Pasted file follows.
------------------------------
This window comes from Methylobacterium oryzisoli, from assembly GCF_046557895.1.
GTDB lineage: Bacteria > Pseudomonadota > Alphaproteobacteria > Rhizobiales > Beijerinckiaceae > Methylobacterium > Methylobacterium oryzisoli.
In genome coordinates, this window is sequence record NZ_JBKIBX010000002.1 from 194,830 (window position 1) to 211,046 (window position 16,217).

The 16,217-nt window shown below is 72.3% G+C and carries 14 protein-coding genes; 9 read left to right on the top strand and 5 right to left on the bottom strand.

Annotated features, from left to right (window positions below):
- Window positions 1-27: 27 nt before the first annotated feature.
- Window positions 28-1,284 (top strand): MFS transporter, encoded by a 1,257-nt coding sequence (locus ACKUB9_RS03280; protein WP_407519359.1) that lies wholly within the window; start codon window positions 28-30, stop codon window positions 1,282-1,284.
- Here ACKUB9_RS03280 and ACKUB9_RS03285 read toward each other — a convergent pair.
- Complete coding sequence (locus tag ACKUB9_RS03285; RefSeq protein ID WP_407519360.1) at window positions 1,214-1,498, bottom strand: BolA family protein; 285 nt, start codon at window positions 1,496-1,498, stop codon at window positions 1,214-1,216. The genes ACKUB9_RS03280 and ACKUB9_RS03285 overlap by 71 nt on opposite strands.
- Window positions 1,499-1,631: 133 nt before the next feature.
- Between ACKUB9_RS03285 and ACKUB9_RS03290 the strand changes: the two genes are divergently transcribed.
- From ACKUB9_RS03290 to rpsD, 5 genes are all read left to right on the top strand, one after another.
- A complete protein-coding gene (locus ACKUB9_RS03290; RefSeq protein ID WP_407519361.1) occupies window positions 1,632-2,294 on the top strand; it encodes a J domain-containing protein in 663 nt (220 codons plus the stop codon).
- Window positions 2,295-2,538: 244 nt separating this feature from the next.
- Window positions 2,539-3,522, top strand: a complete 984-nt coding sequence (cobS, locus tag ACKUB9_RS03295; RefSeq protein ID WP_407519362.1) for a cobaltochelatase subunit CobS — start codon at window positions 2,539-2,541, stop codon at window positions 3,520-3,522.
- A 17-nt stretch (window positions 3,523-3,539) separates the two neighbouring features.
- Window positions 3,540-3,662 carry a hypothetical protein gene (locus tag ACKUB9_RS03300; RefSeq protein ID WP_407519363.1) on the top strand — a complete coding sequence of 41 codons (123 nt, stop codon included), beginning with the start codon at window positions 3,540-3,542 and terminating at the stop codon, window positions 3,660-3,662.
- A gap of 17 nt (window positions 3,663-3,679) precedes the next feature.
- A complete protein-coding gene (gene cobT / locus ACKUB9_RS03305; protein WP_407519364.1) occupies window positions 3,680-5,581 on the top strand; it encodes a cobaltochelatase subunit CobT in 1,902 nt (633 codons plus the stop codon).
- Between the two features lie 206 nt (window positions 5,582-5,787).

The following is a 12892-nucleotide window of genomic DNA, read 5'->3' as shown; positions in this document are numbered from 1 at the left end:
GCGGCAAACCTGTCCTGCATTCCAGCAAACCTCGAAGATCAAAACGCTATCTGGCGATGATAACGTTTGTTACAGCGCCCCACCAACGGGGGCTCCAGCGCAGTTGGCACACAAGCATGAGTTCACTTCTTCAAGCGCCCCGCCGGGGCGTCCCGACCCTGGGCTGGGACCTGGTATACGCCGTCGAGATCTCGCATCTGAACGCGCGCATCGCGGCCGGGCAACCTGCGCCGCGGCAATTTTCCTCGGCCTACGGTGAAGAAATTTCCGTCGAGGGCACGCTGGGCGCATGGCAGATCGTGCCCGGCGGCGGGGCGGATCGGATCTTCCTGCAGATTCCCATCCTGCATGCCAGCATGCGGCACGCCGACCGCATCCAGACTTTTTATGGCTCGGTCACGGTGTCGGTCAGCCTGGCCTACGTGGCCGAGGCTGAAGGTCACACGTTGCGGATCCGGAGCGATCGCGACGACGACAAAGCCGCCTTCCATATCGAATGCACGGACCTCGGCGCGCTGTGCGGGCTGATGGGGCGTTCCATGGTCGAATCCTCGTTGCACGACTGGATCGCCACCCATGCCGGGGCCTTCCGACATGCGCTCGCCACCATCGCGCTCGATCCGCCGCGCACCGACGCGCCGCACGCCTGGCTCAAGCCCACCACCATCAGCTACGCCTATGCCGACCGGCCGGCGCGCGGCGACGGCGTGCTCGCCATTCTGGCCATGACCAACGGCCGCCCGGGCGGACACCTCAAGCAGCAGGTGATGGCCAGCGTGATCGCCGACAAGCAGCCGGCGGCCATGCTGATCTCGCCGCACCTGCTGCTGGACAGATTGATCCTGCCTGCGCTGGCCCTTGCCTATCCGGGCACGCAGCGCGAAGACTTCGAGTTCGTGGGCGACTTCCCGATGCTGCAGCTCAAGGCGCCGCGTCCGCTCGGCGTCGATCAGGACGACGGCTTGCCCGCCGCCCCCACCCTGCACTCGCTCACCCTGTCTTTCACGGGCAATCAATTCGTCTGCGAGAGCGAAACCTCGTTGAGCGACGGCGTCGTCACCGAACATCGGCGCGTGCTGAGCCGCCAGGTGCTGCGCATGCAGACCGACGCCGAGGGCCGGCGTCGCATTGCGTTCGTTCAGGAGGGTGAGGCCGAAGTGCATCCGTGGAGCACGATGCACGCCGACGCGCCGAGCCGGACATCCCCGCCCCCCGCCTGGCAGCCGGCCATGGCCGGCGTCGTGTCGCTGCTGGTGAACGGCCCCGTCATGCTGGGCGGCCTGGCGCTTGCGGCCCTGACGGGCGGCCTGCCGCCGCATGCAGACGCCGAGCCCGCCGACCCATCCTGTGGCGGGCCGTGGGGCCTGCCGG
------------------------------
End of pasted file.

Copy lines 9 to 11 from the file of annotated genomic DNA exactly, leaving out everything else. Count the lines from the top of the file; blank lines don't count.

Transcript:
- Complete coding sequence (locus tag ACKUB9_RS03285; RefSeq protein ID WP_407519360.1) at window positions 1,214-1,498, bottom strand: BolA family protein; 285 nt, start codon at window positions 1,496-1,498, stop codon at window positions 1,214-1,216. The genes ACKUB9_RS03280 and ACKUB9_RS03285 overlap by 71 nt on opposite strands.
- Window positions 1,499-1,631: 133 nt before the next feature.
- Between ACKUB9_RS03285 and ACKUB9_RS03290 the strand changes: the two genes are divergently transcribed.